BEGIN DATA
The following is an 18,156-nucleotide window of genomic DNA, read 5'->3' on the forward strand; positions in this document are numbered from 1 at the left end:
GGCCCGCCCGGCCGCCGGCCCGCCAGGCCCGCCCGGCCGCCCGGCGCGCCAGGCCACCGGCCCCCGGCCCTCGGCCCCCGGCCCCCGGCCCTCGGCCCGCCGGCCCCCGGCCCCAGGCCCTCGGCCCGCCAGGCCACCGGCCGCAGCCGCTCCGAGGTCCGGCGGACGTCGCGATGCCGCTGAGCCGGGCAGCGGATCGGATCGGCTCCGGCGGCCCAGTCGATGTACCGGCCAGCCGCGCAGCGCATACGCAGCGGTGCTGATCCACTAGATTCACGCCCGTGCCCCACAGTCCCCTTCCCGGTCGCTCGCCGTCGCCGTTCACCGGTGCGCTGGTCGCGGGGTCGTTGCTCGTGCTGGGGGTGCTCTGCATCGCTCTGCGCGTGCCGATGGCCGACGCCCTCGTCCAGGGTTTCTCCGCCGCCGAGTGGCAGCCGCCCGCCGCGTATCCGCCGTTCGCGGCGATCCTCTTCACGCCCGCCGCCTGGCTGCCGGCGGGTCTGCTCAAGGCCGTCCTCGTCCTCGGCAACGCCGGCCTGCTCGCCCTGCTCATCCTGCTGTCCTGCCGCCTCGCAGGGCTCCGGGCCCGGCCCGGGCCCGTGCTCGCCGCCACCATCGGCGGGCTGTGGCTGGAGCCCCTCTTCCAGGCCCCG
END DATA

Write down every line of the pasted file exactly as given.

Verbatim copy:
The following is an 18,156-nucleotide window of genomic DNA, read 5'->3' on the forward strand; positions in this document are numbered from 1 at the left end:
GGCCCGCCCGGCCGCCGGCCCGCCAGGCCCGCCCGGCCGCCCGGCGCGCCAGGCCACCGGCCCCCGGCCCTCGGCCCCCGGCCCCCGGCCCTCGGCCCGCCGGCCCCCGGCCCCAGGCCCTCGGCCCGCCAGGCCACCGGCCGCAGCCGCTCCGAGGTCCGGCGGACGTCGCGATGCCGCTGAGCCGGGCAGCGGATCGGATCGGCTCCGGCGGCCCAGTCGATGTACCGGCCAGCCGCGCAGCGCATACGCAGCGGTGCTGATCCACTAGATTCACGCCCGTGCCCCACAGTCCCCTTCCCGGTCGCTCGCCGTCGCCGTTCACCGGTGCGCTGGTCGCGGGGTCGTTGCTCGTGCTGGGGGTGCTCTGCATCGCTCTGCGCGTGCCGATGGCCGACGCCCTCGTCCAGGGTTTCTCCGCCGCCGAGTGGCAGCCGCCCGCCGCGTATCCGCCGTTCGCGGCGATCCTCTTCACGCCCGCCGCCTGGCTGCCGGCGGGTCTGCTCAAGGCCGTCCTCGTCCTCGGCAACGCCGGCCTGCTCGCCCTGCTCATCCTGCTGTCCTGCCGCCTCGCAGGGCTCCGGGCCCGGCCCGGGCCCGTGCTCGCCGCCACCATCGGCGGGCTGTGGCTGGAGCCCCTCTTCCAGGCCCCG